Solo Travel in Ireland
A Bucket List of Unique and Unmissable Experiences which make Ireland Perfect for Solo TravellersSolo Tours of Ireland
Whether you're looking to meet new people or just yearning get away from it all, Ireland is a great place to travel independently. Famed for its legendary hospitality, its good 'craic' and its céad míle fáilte (hundred thousand welcomes), Ireland will greet you as a friend, wherever you're from and wherever you're heading to.
Safe, enchanting and above all welcoming, Ireland is an ideal destination for the solo traveller. Meeting people and breaking the ice is never difficult in Ireland, so you can expect good company and good memories. But, that doesn't mean you can't just get away from it all: if quiet solitude is what you really need, the peaceful isolation of Ireland's spiritual sites and unspoiled landscapes might be just what you're looking for.
The Bucket List of Solo Travel in Ireland
This Insider's Guide presents list of reasons why Ireland is attractive to independent travellers, and a set of experiences which you might consider when planning your own solo voyage on the Emerald Isle. Think of it as the Bucket List of Solo Travel in Ireland. Pack your toothbrush, your camera and a real sense of adventure.
Experience a real Irish Festival
Irish communities love to get together, enjoy the 'craic', and have the kind of party where everyone is welcome. If you're travelling alone in Ireland, and want to experience real Irish culture, you should be sure to find out what festivals are happening in the areas you visit.
You might be surprised by the number and variety of festivals in Ireland: we Irish don't need any excuse to get together and enjoy good company, good music and the occasional pint of Guinness. Popular and famous festivals include Fleadh Cheoil na hEireann traditional music festival, The Dublin Horse Show, Fairyhouse Easter Festival, the truly bizare Killorglin Puck Fair (where a goat is formally crowned king in the Kerry town of Killorglin), and the All-Ireland Finals in Hurling and Gaelic Football.
Some of the festivals have to be seen to be believed. There's The Rose of Tralee beauty pageant, a self-ironic throwback and one of Ireland's guilty pleasures, famously satirized as "The Lovely Girls Competition" in hit Irish comedy show, Father Ted.
Then there's the Lisdoonvarna Matchmaking Festival, which has been finding spouses for shy farmers for as long as anyone can remember. Expect a fun, tongue-in-cheek pageant of innocent, semi-awkward flirting. It's good-humoured, unobtrusive and well-meant Irish fun.
Aside from these and other quaintly caricatured examples, each local community will have its own festivals, celebrating pretty much anything, and they're a great way to experience Irish culture, meet the locals, and find some unmissable photo opportunities to take with you. There will be dancing, drinking and plenty of laughter at them all so let your inhibitions go and get involved.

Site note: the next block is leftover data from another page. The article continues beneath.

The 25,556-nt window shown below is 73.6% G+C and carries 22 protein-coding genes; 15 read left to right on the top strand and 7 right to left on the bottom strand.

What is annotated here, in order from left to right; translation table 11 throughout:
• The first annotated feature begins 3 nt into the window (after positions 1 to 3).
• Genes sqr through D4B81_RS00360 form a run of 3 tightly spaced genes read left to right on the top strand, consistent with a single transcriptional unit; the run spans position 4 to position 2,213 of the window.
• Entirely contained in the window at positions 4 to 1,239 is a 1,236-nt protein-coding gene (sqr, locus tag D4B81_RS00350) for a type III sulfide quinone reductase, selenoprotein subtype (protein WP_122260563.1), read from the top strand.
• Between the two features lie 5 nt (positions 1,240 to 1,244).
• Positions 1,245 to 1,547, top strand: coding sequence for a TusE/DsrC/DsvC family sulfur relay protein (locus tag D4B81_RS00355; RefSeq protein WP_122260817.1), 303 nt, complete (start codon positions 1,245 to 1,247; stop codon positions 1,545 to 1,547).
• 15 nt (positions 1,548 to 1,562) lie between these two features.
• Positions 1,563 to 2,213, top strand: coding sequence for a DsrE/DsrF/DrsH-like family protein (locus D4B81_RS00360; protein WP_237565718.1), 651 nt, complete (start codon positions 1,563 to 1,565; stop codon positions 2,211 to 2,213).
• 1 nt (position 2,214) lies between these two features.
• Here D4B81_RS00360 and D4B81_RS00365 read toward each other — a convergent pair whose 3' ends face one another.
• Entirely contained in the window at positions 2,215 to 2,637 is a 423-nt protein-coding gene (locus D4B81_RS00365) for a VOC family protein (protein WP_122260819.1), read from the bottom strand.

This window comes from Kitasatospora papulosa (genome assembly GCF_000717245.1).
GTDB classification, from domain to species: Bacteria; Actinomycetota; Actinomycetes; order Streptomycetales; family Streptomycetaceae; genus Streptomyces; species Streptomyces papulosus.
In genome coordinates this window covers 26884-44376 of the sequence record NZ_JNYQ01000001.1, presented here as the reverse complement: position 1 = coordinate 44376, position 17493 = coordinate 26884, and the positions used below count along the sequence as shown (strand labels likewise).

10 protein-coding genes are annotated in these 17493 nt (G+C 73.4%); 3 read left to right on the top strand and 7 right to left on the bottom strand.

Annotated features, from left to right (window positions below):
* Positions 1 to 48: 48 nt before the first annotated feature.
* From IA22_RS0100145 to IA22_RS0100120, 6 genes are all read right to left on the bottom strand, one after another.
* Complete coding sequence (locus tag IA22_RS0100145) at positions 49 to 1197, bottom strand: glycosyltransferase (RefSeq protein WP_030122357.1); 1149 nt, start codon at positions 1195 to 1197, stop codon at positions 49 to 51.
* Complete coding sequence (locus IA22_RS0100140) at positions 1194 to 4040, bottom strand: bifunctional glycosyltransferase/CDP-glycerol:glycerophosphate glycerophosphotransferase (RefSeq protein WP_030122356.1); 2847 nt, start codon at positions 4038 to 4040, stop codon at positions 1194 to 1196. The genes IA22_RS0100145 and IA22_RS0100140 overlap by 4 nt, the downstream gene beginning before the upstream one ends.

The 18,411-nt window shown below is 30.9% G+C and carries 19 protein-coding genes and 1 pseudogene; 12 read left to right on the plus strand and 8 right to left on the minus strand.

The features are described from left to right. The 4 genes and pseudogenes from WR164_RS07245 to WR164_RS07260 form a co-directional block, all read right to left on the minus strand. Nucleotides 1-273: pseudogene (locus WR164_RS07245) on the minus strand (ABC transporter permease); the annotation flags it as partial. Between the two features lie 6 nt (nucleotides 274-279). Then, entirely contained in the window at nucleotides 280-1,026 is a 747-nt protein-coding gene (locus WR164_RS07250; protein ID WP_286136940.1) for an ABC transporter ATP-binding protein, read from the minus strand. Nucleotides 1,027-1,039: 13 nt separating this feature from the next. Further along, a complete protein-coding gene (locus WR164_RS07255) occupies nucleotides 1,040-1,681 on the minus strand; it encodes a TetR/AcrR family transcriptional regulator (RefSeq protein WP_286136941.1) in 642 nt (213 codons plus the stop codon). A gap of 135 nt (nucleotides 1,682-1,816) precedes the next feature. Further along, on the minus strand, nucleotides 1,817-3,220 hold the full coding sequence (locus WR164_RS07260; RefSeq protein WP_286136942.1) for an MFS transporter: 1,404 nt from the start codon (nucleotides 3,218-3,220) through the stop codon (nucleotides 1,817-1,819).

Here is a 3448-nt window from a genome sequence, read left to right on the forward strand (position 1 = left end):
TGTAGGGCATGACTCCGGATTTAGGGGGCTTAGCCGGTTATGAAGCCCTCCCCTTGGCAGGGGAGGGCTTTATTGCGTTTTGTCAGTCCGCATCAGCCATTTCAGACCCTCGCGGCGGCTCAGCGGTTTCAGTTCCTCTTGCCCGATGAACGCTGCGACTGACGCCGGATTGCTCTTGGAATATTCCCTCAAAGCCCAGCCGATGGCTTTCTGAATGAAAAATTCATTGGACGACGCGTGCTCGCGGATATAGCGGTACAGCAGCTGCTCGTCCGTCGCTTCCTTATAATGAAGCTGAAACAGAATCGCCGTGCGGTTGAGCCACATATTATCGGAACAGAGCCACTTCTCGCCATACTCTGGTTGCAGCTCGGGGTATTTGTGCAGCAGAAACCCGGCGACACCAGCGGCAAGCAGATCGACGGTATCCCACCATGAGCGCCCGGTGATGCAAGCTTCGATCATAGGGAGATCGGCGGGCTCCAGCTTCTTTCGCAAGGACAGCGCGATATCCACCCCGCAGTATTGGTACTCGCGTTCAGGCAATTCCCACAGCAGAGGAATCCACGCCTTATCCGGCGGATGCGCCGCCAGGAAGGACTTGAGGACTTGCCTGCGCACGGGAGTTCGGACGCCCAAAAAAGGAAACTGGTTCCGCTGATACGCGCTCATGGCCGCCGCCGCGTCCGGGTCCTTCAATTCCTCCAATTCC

St Patrick's Day Festival and Parades
The most unmissable of all Irish experiences is St Patrick's Day, celebrated on 17 March every year not only in Ireland but across the globe. Traditionally a commemoration of Ireland's patron saint, St Patrick's Day has come to represent much more than this, becoming a unifying symbol of togetherness, acceptance and good-natured fun for individuals from all backgrounds. It's hard to imagine a mainstream festival better suited to the open-minded solo travel community.
Click to find Festivals & Events in Ireland ▼
Music Festivals and Walking Festivals
Music Festivals and Walking Festivals are expecially good ways to meet local people and soak up the culture, seeing it through their eyes and hearing it through their ears.
Dublin & The East
Galway & The West
Cork & The South-West
Kilkenny & The South East
Donegal, Sligo & The North West
Retreat into Ireland's peaceful Surroundings
Finding inner peace in solitude, and escaping into a place of "retreat", has a long history here in Ireland. Since the Seventh Century, monastic hermits have sought out the grounding isolation of Ireland's magical landscape, its plunging valleys and hidden lakes. Hundreds of years on, Ireland's peaceful landscapes remain as tranquil, calm, and unspoiled as ever.
It's no surprise, then, that Ireland remains such a profoundly spiritual destination, whatever your faith or beliefs. Today, Ireland attracts visitors from across the globe who retreat to Ireland's peaceful escapes for a summer's escape, a week's leave, or just an afternoon of time-out during a hectic travel schedule.
To explore Ireland's isolated locations and sacred sites, you can join spiritual group tours, visit designated 'retreat' accommodation, attend yoga or meditation retreats, book a fitness vacation, or simply 'go it alone' and explore Ireland's most peaceful destinations in your own way and at your own pace.
Sacred Sites and Locations in Ireland
In planning your spiritual retreat in Ireland, be sure to look up destinations and sacred sites such as the below. These are just some of Ireland's recognised sacred locations.
Irish Retreats: Locations, Attractions and Organisations
Ireland is such a perfect place to retreat and get away from it all, but even in planning your alone-time, you don't have to go it alone. There are various destinations, organisations and individuals which can help you to achieve the kind of escape you're looking for.
Yoga & Meditation Retreats ▼
Artists' & Writers' Retreats ▼
Fitness & Health Retreats ▼
Spiritual & Sacred Tours & Retreats ▼
Eco Tourism & Permaculture Retreats in Ireland ▼